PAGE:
The high growth rates of subscription-based video and music streaming in recent years stem in part from increased competition in the market. While free streaming services such as YouTube and Nico Nico Douga have been an integral part of the Japanese video streaming landscape since the mid-2000s, subscription-based video streaming did not take off to the same degree as it did in Western countries. Despite Hulu being active on the Japanese video on demand market since 2011, it was the arrival of Netflix and Amazon Prime Video in 2015 that marked the beginning of increased competition for local players. Today these include, among others, U-NEXT, NTT Docomo’s dTV and dAnimeStore, Fuji TV’s FOD Premium, Abema Premium, and Tsutaya TV. With Disney rolling out its Disney Deluxe service in early 2019, another strong contender entered the video on demand market.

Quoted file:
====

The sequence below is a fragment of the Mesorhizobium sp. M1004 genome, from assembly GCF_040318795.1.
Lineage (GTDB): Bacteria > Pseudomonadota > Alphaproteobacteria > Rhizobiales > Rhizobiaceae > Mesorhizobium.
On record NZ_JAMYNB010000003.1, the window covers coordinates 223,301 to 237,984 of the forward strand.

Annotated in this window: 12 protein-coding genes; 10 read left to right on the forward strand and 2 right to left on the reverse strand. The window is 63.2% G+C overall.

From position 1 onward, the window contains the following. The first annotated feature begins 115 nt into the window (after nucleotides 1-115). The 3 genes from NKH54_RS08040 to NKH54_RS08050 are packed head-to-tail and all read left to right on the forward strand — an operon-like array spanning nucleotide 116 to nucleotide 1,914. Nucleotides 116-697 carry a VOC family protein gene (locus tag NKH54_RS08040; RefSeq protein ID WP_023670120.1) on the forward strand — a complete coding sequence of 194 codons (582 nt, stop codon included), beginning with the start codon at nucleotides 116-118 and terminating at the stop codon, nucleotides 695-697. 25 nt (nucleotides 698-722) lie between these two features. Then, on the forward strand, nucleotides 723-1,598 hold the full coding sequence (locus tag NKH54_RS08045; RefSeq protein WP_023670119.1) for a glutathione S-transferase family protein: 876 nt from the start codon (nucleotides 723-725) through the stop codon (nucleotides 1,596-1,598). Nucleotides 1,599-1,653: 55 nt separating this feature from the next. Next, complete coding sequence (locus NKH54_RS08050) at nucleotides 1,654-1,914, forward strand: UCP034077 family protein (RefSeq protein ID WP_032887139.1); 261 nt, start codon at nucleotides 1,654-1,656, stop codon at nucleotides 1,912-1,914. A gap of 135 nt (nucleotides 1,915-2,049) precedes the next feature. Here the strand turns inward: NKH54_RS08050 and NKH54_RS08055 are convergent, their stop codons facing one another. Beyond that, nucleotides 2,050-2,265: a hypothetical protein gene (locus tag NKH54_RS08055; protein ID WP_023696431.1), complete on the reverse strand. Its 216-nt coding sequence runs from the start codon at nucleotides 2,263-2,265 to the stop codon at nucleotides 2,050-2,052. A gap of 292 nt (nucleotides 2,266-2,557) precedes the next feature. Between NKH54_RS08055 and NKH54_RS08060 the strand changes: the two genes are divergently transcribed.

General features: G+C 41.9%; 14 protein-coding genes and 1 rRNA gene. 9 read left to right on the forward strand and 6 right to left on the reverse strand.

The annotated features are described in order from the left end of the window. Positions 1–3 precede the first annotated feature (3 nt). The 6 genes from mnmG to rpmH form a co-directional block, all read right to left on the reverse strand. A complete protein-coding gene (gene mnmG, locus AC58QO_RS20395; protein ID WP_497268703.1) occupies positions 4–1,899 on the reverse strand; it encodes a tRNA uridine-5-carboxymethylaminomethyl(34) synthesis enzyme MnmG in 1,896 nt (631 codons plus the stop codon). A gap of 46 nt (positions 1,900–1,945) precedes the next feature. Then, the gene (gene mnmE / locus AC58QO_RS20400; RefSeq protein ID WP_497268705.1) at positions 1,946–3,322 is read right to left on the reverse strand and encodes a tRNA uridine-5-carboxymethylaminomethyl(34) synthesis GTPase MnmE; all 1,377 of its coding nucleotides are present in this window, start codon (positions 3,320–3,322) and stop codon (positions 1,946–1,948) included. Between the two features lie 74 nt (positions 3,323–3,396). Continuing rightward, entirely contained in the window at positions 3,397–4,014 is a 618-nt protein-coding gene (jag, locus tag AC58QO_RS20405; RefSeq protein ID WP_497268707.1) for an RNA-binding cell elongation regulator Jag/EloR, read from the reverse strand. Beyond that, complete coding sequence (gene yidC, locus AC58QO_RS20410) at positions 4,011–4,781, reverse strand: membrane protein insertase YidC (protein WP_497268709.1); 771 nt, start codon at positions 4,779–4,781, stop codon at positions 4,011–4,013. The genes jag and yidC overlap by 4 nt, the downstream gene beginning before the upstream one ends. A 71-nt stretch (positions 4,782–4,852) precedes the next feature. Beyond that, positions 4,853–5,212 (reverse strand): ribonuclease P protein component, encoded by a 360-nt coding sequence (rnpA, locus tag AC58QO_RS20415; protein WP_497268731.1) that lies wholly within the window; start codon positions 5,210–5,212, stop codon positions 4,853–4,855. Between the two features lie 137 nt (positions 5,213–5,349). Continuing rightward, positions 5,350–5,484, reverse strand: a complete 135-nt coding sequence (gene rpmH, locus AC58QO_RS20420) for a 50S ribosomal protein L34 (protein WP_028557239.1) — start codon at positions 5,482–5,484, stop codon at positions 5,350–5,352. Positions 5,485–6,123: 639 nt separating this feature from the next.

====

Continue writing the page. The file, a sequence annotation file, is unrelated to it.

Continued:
The developments in the music streaming market followed a similar pattern. Apple Music, Google Play Music and Amazon Prime Music entered the Japanese music streaming market in 2015, followed by Spotify in 2016 and YouTube Music in 2018. Initially, music streaming services suffered from a limited selection of songs, as many Japanese record labels saw streaming as a threat to highly profitable physical sales. Due to the relatively high fragmentation of the Japanese music market, streaming services also had to negotiate with numerous companies over licensing agreements. The reluctant stance of the labels has been changing in recent years, as a huge but shrinking CD market makes alternative revenue streams necessary. Consequently, streaming revenues increased and overtook downloads for the first time in 2018, making up 54 percent of digital music sales during that year. Domestic players in the Japanese music streaming market include LINE Music, Uta Pass, AWA, D-Hits, and RecMusic.